Autobiographical Memory Bump:
A Dynamic Lifespan Model
Johannes J.F. Schroots
Department of Psychology, Free University Amsterdam
vd Boechorststraat 1, 1081 BT Amsterdam, The Netherlands.
Cor van Dijkum
Department of Methodology and Statistics, Utrecht University
Acknowledgement: We thank E.N.A. van Rossum for drawing the figures, and M.H.J. Assink, J.F. Orlebeke and F.E. Yates for comments on the manuscript. Much of the work reported in this paper was privately funded by ERGO (European Research Institute on Health and Aging).
Autobiographical memory obeys generally to classic principles of remembering and forgetting, in which the distribution of memories follows a power function. Contrary to this is the puzzling ‘bump’ phenomenon of disproportionally higher recall of memories for the period of 10 to 30 years, as observed in middle-aged and older adults. Computer simulation of the dynamic relations between past events (memories) and future events (expectations) shows that lifespan processes of neural growth and decline offer the first satisfactory account for the dynamics of the autobiographical memory bump. A dual process theory of ontogenesis is proposed, stating that the bump reflects the lifespan forces of development and aging, which might also account for the differential course of other neurobehavioral functions.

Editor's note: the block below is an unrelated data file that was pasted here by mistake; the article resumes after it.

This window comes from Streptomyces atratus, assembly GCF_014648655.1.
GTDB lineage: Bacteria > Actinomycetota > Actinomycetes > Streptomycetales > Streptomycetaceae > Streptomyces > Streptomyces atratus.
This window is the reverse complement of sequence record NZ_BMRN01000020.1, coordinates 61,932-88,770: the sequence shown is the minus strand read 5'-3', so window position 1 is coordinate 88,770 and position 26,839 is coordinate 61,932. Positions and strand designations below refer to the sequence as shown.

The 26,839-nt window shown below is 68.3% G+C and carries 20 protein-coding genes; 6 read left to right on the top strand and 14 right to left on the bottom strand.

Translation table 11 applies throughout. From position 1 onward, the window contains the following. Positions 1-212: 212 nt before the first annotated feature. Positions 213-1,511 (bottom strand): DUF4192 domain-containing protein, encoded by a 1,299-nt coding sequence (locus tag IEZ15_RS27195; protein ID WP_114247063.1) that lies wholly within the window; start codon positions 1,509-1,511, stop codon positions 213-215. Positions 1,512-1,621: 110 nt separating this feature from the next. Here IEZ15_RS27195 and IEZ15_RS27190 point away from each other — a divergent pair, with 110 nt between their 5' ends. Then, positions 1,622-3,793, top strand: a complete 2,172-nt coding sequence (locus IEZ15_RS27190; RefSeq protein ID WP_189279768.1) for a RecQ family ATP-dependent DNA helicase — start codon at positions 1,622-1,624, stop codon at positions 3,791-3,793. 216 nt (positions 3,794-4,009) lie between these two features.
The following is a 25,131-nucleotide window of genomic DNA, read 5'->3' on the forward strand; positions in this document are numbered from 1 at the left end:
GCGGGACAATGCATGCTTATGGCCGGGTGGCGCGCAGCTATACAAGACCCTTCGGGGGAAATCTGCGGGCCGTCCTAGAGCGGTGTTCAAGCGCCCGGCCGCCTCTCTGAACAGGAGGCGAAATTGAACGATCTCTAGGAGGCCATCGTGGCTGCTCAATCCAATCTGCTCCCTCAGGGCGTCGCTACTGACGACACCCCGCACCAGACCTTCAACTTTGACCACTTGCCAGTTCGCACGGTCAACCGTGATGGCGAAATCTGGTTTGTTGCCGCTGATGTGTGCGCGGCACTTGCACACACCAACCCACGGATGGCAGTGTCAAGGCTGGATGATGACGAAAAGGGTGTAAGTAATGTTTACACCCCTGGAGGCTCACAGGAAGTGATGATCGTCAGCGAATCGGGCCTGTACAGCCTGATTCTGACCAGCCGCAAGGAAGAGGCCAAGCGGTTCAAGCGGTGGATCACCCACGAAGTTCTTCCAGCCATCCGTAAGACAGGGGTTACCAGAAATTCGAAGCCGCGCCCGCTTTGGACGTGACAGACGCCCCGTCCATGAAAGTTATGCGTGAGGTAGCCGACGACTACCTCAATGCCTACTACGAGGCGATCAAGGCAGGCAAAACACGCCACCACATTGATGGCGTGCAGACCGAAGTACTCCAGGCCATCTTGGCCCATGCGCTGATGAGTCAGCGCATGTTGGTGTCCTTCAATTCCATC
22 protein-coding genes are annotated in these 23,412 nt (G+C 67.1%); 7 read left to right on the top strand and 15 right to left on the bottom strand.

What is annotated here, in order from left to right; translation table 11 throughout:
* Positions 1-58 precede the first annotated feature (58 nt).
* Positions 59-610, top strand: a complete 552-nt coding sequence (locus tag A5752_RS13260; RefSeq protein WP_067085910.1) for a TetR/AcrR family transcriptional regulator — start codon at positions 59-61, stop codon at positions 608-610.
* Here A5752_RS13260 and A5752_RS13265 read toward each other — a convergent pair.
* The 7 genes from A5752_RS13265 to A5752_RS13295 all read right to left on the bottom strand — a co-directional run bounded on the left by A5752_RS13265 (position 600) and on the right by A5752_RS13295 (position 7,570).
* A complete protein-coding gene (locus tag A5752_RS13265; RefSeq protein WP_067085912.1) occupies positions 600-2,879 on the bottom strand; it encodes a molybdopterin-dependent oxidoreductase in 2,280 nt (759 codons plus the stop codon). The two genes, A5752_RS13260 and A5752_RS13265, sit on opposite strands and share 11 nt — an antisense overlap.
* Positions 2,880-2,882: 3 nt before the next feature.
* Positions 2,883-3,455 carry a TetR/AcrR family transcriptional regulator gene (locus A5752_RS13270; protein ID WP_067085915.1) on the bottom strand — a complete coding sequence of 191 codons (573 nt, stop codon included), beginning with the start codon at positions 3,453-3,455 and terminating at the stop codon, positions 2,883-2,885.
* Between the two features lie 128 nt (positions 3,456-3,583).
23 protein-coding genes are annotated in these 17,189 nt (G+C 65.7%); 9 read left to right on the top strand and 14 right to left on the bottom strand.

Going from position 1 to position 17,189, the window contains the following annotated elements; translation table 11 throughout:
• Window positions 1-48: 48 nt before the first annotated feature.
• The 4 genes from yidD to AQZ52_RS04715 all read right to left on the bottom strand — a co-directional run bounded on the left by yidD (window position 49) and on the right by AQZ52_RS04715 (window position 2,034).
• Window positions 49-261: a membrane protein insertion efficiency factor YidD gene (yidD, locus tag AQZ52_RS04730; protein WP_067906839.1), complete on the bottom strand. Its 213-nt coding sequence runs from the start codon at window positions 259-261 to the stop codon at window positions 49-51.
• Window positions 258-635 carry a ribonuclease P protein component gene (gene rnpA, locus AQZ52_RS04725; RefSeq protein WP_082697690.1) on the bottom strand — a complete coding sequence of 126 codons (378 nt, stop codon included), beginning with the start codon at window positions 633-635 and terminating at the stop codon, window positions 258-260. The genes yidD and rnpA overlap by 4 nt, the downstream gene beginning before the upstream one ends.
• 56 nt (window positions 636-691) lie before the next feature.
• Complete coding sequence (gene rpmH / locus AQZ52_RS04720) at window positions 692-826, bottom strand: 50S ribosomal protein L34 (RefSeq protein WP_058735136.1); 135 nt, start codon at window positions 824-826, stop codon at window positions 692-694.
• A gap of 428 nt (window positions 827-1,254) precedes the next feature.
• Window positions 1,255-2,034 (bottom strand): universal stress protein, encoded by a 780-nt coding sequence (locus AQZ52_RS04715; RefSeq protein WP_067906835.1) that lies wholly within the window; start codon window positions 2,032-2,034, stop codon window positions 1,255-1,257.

The purpose of this paper is to develop a dynamic model of the autobiographical memory bump across the lifespan. Autobiographical memory (AM) can be broadly defined as a type of episodic memory for information related to the self, both in the form of memories (retrospective AM) and expectations (prospective AM). If retrospective autobiographical memory relates to the retrieval of memories, experiences or past events in the present (Crovitz & Schiffman, 1974; Rubin, 1986), then prospective autobiographical memory is concerned with the retrieval of expectations, anticipations or future events, which likewise are based on present memory functioning (Maylor et al., 2002; Schroots, van Dijkum & Assink, 2004). Retrospective AM is commonly studied by asking individuals to freely recall events from their own lives and then plot the events according to age at encoding. The technique for studying prospective AM has its origins in the administration of a so called ‘time line’ (Rappaport, Enrich & Wilson, 1985), on which the individual is requested to indicate significant life events for both past and future.